Shipping Freight Rates – An Outlook for 2018

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At the beginning of the second quarter of 2017, the International Monetary Fund (IMF) raised its outlook for 2017 with a projected rise in economic growth from 3.1% in 2016 to 3.5% in 2017 and 3.6% in 2018. This is an encouraging sign for 2018, as the trade projection is slightly higher than the 3.4% of 2017. What is encouraging for trade will naturally be supporting for shipping and ocean freight prices too.

However, freight rates are reversing after climbing for most of this year, raising questions about the sustainability of the global trade recovery. Decade-old oversupply issues swamped demand for containerised sea trade in the third quarter. Over 90% of trade is routed through ships, making the industry a bellwether for the worldwide economy.

Some pockets around the globe are already witnessing a downward pressure. The global trade order book at around 13.5% of capacity is not high. Given that freight rates are largely determined on the basis of supply-demand balance, they will continue to remain fragile.

The end of 2017, shaping up to present one of the strictest capacity crunches for 2018. The ongoing recovery efforts after this year’s major hurricanes, the upcoming electronic logging devices (ELD) mandate implementation date, and continuing tightening of labour markets, will push the boundaries of shipping capacity.

The International Monetary Fund forecasts growth in world trade volume will slow to 4% in 2018 from a projected 4.2% this year, though that’s still higher than the seven-year-low of 2.4% hit in 2016. Concern about US protectionism and China’s attempts to rebalance its economy away from exports toward domestic consumption pose risks to the revival.

Fitch Ratings expects supply of shipping containers to grow more than 5.5% in 2018, outpacing an over 4.5% expansion in demand. With the increase in mega ships in the main trade lanes of the world, carriers are expected to increasingly look at the port pairs that are most productive and profitable for them and focus their efforts on those trade lanes.

Much of the focus is expected to be on reducing the average price per call per port on the one hand and working on increasing the ocean freight price for those productive ports which offers customers a quicker transit and sustainable service offering. Another means of optimising capacity is reducing it.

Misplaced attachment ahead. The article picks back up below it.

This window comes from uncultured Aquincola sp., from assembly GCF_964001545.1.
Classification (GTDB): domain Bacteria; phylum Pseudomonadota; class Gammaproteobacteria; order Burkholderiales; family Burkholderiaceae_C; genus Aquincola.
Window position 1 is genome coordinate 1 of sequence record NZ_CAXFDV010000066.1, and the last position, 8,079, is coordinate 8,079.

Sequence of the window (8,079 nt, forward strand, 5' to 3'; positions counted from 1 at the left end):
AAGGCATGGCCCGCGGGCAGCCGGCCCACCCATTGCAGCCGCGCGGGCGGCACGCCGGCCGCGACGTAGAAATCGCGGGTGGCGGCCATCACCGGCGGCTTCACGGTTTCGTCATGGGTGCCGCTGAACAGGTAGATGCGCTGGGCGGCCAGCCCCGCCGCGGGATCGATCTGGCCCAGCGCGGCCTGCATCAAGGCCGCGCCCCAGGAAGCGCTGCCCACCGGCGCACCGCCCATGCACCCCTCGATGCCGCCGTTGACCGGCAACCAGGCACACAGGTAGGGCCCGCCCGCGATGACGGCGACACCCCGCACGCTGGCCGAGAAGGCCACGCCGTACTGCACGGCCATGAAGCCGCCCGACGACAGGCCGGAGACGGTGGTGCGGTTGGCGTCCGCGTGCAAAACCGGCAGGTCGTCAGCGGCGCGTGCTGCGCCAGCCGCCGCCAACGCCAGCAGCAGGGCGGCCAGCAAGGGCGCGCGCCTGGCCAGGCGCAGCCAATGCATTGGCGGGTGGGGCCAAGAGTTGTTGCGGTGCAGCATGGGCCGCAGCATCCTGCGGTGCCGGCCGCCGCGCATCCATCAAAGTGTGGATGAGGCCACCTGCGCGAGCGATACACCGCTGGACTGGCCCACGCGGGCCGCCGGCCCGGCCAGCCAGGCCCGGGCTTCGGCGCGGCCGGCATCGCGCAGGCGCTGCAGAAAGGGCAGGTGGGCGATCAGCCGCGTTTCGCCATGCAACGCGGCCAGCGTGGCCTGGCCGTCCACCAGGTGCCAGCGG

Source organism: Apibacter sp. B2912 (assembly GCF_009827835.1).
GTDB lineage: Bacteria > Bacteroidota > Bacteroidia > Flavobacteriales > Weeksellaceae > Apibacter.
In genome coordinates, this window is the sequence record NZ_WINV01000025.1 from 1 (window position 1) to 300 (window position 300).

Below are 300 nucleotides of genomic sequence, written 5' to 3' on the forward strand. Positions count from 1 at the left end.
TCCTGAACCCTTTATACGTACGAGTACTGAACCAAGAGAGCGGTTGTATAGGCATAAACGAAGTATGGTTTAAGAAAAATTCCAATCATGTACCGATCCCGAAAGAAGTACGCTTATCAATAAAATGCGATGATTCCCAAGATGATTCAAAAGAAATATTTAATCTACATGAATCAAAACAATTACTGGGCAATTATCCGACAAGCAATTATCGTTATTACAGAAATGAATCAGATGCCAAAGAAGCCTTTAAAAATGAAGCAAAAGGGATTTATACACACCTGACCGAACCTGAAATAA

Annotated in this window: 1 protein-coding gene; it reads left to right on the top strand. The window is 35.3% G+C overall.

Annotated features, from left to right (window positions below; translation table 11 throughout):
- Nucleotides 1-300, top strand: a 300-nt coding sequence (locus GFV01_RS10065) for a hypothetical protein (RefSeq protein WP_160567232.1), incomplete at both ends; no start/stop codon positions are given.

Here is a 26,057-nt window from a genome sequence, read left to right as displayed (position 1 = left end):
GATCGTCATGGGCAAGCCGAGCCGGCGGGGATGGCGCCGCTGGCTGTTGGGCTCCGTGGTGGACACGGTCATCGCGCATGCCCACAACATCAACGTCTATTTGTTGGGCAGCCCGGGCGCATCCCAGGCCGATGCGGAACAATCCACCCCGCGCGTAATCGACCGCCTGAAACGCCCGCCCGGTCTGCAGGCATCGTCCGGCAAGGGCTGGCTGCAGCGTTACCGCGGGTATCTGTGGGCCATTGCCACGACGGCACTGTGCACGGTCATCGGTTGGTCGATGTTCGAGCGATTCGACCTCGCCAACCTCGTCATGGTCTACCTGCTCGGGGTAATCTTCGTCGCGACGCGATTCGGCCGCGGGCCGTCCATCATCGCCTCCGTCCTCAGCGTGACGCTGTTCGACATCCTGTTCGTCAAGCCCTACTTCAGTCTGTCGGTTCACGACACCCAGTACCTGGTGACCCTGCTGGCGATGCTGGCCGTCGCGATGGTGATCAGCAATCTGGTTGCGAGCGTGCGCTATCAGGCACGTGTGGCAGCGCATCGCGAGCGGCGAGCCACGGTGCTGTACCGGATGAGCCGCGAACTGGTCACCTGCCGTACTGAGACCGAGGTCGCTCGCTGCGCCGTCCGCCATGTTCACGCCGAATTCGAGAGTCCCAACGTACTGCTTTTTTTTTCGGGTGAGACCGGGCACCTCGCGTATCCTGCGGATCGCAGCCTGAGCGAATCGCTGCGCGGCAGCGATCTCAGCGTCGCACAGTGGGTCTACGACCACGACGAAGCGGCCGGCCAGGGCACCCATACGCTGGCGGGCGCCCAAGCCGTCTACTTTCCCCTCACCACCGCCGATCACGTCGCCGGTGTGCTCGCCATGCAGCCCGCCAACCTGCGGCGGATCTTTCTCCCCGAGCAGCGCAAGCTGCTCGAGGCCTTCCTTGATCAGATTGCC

Drewry Shipping Consultants expects the container-shipping freight growth rate to drop to less than 10% in 2018 from around 15% in 2017 as a supply glut hits home. CMA CGM, the container shipping major, recently signalled slightly lower rates for 2018 in early negotiations of Asia-Europe contracts.

Given containerised trade growth in the first half was somewhat subdued, it is possible that full-year growth will fall short of double digits. Much will however depend on fourth-quarter growth levels, which so far look positive.

In a report on the impact of rising freight rates on the global grain and oilseed trade, the industry predicts, dry bulk time charter rates are forecast to increase between 10% and 20% year on year in 2018 and 2019 due to lower dry bulk vessel supply growth.

The low freight rate environment in recent years reduced vessel owners’ interest in ordering new vessels. The current order book shows that new building deliveries for 2018 will be down 43% year on year and 28% year on year in 2019.

Dry bulk carriers should have better returns in 2018 and 2019 as average time charter rates are expected to be better than this year’s, thanks to better utilisation levels.

A moderate increase in dry bulk volumes of 2.7% expected in 2018, coupled with low vessel supply growth of 1.2%, should provide support for dry bulk freight rates. The overcapacity in shipping undermines the current rebound in dry bulk and container shipping rates and puts in doubt its longevity. Only prudent capacity management could reverse sector fundamentals, leading to a sustainable recovery in freight rates.

Sea News Feature, December 22